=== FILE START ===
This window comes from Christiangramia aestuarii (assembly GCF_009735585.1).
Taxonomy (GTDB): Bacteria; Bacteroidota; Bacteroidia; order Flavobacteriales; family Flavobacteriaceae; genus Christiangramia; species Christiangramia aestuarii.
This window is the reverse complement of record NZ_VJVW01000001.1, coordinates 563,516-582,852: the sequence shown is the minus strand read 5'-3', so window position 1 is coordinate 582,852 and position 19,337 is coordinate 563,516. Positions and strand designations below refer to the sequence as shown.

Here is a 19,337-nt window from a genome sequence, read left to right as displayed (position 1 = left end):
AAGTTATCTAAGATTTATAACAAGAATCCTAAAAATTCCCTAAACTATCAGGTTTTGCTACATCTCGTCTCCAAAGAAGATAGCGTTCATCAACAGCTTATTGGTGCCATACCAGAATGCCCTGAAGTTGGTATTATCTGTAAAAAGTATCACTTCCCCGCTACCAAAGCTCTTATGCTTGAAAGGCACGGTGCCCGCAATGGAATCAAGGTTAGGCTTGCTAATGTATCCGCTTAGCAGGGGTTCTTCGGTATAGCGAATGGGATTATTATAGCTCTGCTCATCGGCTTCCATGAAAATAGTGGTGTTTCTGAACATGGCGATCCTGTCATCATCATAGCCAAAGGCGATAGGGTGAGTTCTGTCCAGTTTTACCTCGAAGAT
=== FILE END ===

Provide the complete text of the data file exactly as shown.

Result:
This window comes from Christiangramia aestuarii (assembly GCF_009735585.1).
Taxonomy (GTDB): Bacteria; Bacteroidota; Bacteroidia; order Flavobacteriales; family Flavobacteriaceae; genus Christiangramia; species Christiangramia aestuarii.
This window is the reverse complement of record NZ_VJVW01000001.1, coordinates 563,516-582,852: the sequence shown is the minus strand read 5'-3', so window position 1 is coordinate 582,852 and position 19,337 is coordinate 563,516. Positions and strand designations below refer to the sequence as shown.

Here is a 19,337-nt window from a genome sequence, read left to right as displayed (position 1 = left end):
AAGTTATCTAAGATTTATAACAAGAATCCTAAAAATTCCCTAAACTATCAGGTTTTGCTACATCTCGTCTCCAAAGAAGATAGCGTTCATCAACAGCTTATTGGTGCCATACCAGAATGCCCTGAAGTTGGTATTATCTGTAAAAAGTATCACTTCCCCGCTACCAAAGCTCTTATGCTTGAAAGGCACGGTGCCCGCAATGGAATCAAGGTTAGGCTTGCTAATGTATCCGCTTAGCAGGGGTTCTTCGGTATAGCGAATGGGATTATTATAGCTCTGCTCATCGGCTTCCATGAAAATAGTGGTGTTTCTGAACATGGCGATCCTGTCATCATCATAGCCAAAGGCGATAGGGTGAGTTCTGTCCAGTTTTACCTCGAAGAT